Daniel J. Dufresne
SAN JOSE, Calif. -- Breakthroughs in a relatively new laser-based microscopy technique have produced high-resolution images of living specimens with relatively little photodamage. The less harmful nature of the infrared light it uses makes the technique, called multiphoton excitation, more useful than earlier excitation techniques using confocal microscopy in many areas of bioresearch.
Cornell University physicist Watt Webb announced to a standing-room-only audience at the SPIE Biomedical Optics '97 conference last month that his team has successfully harnessed short-pulse infrared laser light to induce fluorescence in living cell specimens using a six-photon excitation technique. Webb is withholding further discussion of the six-photon excitation success until after his paper on the subject has been published, but his previous publications on two- and three-photon excitation offer a glimpse into the technique.
In the Jan. 24 issue of Science, Webb's team wrote that it achieved three-photon excitation by illuminating tissue samples with short, intense bursts of light from a Spectra-Physics Tsunami mode-locked Ti:sapphire laser. The pulses are so short that photon triplets (i.e., groups of three photons) strike the focal point over a brief enough time span to be considered simultaneous according to quantum theory. These triplets produce three times the energy (and frequency) of the photons that the laser emitted.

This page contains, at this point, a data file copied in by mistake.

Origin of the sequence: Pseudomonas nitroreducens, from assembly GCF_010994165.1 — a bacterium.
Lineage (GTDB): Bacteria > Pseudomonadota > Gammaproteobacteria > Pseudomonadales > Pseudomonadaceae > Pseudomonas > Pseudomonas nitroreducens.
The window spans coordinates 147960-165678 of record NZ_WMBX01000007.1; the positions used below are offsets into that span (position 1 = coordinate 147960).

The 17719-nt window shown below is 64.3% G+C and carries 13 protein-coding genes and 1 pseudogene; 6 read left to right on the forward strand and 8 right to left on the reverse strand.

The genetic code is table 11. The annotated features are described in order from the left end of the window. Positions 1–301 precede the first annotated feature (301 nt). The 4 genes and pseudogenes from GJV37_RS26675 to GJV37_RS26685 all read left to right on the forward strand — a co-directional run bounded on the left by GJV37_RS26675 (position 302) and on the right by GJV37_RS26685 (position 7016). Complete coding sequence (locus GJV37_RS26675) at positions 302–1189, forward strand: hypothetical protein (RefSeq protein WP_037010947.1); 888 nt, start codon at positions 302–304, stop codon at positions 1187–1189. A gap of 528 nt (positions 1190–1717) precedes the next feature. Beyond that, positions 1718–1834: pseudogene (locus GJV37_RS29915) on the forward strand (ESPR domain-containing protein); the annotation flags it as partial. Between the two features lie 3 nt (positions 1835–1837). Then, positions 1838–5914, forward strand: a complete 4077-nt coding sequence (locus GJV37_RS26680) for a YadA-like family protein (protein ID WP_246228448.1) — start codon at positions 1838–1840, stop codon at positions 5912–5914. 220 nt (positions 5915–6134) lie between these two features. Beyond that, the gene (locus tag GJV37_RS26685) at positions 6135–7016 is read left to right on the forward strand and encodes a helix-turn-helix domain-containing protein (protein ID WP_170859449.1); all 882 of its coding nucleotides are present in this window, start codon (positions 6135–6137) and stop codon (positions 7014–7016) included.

The group used three-photon fluorescence microscopy to quantify concentrations of the neurotransmitter serotonin in granules of live rat leukemia cells. Serotonin fluoresces without the aid of a dye when illuminated at about 200 nm, and photon triplets within pulses of the Tsunami's 700-nm light produced this autofluorescence.
A less destructive technique
Multiphoton excitation localizes light energy in the focal plane, so there is less photodamage than in conventional confocal fluorescence microscopy, which bombards specimens with high-intensity, short-wavelength light. The three-photon technique appears to be less destructive than two-photon excitation; no comparison was available yet for the six-photon technique.
Another benefit of multiphoton excitation is its use of infrared lasers for the initial pulses: Infrared light penetrates tissue better than other wavelengths can.
Science reported that Cornell has granted Bio-Rad Laboratories of Hercules, Calif., a license to develop a commercial multiphoton excitation instrument and reported that such instruments are estimated to cost several hundred thousand dollars with current laser technology.